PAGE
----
[E-Book] The State of OT Cyber Security | SPONSORED
Many predictions from ten years ago about a rapid rise in cyber-physical attacks did not come true. Certainly, there has been significant financial damage to many firms resulting from powerful intrusions and attacks. However, relative to the IT world, OT has remained relatively unscathed.
The real question is what the patterns of historical attacks, emerging threat vectors, and new OT initiatives connecting to ever more physical systems in the cyber world means for the next decade.
Operators are not planning for this year or next. They make long- term investments in cyber security initiatives that take time to mature. This document is intended as a perspective on what a ten-year outlook might look like, drawing on history and creative analogies.
Contested and publicized predictions
- There will be an increasing number of a cybersecurity attacks on industrial systems and the possibility of successful attacks having far-reaching catastrophic impacts
- Ransomware/wiper attacks will become even more mainstream and prevalent by opportunistic and malicious actors
- State actors are already deep within the world’s critical infrastructure system and can be engaged at a moment’s notice when geo-political events warrant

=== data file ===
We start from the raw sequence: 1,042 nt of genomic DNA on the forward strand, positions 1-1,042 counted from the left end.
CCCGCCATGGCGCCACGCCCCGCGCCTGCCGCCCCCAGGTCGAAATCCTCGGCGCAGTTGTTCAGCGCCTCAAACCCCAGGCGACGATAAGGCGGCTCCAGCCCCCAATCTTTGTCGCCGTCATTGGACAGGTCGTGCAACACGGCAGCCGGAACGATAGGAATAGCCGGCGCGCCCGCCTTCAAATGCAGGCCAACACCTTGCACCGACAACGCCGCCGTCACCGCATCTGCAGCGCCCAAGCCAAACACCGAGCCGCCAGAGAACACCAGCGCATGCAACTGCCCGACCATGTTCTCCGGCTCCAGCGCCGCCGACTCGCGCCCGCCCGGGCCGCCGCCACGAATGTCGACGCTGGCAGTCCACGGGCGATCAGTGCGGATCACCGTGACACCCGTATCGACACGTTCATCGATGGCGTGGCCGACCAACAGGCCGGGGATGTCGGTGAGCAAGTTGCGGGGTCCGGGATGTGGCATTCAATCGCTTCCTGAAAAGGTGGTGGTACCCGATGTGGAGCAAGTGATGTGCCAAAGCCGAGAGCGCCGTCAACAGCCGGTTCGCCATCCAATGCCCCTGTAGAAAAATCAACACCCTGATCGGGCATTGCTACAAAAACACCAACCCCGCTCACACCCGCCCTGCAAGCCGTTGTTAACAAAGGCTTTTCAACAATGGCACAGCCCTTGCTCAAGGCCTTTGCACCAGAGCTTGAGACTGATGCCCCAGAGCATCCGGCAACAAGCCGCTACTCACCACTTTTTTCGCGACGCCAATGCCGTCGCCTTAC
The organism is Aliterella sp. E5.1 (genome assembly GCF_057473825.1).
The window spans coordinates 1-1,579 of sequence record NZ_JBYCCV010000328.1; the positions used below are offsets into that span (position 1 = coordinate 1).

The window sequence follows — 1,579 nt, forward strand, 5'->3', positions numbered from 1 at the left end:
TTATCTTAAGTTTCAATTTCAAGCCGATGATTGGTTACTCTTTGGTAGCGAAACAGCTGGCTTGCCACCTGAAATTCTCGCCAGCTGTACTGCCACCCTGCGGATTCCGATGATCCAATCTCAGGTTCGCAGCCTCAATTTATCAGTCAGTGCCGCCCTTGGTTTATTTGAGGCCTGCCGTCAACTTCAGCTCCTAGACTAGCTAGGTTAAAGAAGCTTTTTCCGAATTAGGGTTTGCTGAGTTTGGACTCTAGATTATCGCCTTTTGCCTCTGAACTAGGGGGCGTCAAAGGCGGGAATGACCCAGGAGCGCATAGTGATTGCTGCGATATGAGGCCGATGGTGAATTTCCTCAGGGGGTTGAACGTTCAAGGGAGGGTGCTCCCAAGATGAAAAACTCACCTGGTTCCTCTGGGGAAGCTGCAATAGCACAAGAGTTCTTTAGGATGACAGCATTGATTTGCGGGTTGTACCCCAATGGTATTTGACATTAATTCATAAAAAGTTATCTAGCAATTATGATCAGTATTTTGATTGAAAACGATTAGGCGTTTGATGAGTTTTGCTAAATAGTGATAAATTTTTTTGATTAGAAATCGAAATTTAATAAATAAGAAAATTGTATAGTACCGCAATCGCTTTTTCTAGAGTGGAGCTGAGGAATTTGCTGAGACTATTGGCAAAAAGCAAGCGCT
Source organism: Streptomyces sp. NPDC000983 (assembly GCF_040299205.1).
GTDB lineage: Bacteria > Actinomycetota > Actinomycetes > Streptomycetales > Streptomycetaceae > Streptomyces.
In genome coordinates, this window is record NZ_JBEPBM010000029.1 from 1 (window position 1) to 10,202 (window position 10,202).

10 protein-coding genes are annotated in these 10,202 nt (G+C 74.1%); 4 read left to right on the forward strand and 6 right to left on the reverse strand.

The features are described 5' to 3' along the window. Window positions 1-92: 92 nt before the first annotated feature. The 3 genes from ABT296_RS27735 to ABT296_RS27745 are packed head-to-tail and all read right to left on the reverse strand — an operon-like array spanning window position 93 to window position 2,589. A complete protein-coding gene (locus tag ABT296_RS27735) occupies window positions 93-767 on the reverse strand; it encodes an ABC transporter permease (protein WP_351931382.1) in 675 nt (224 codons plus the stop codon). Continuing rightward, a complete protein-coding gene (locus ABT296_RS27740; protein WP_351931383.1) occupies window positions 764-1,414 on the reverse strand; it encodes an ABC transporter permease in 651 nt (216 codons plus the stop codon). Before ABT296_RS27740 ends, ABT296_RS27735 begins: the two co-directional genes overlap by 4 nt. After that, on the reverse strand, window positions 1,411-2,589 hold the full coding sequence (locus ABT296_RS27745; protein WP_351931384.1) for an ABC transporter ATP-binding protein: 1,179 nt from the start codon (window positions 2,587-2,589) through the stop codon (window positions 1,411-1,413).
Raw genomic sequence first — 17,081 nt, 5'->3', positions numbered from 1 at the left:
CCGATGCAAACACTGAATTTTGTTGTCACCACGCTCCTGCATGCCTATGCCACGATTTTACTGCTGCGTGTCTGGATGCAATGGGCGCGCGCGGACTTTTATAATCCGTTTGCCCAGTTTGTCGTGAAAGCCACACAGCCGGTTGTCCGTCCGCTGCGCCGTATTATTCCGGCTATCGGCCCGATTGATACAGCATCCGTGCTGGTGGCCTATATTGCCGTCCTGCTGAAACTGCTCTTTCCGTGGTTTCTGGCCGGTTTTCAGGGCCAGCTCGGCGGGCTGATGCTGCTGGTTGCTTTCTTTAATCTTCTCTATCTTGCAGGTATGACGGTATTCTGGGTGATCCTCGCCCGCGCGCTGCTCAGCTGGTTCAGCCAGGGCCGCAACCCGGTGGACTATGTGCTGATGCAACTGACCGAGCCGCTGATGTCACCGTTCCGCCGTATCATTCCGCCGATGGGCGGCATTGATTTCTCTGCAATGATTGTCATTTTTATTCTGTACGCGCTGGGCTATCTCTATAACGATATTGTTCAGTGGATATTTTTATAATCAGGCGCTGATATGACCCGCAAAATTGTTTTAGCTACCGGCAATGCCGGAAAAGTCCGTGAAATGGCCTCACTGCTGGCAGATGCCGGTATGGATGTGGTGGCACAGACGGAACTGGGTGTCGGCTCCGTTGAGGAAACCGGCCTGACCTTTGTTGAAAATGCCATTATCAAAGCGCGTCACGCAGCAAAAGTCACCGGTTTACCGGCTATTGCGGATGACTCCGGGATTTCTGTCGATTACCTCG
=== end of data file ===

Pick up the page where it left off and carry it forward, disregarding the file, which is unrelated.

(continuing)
- More and more advanced actors will develop insight into specific OT processes causing a rapid increase in reliability and physical safety events
These predictions are too high-level to be helpful in planning a corporate OT cyber security maturity journey. These “doomsday” predictions may come true but assessing their likelihood and what other scenarios may emerge is important to understanding the actions needed to secure private and public sector infrastructure against these threats.
Verve’s view is that we should be planning on three types of threats that may emerge and will require different defensive strategies. Read more in The State of OT Cyber Security e-book sponsored by Verve Industrial and about the Three Types of IoT Security.
This e-book uses IT and OT cyber security history, as well as unique analogies such as Eighteenth-Century piracy in the Atlantic, to draw implications and recommendations for action.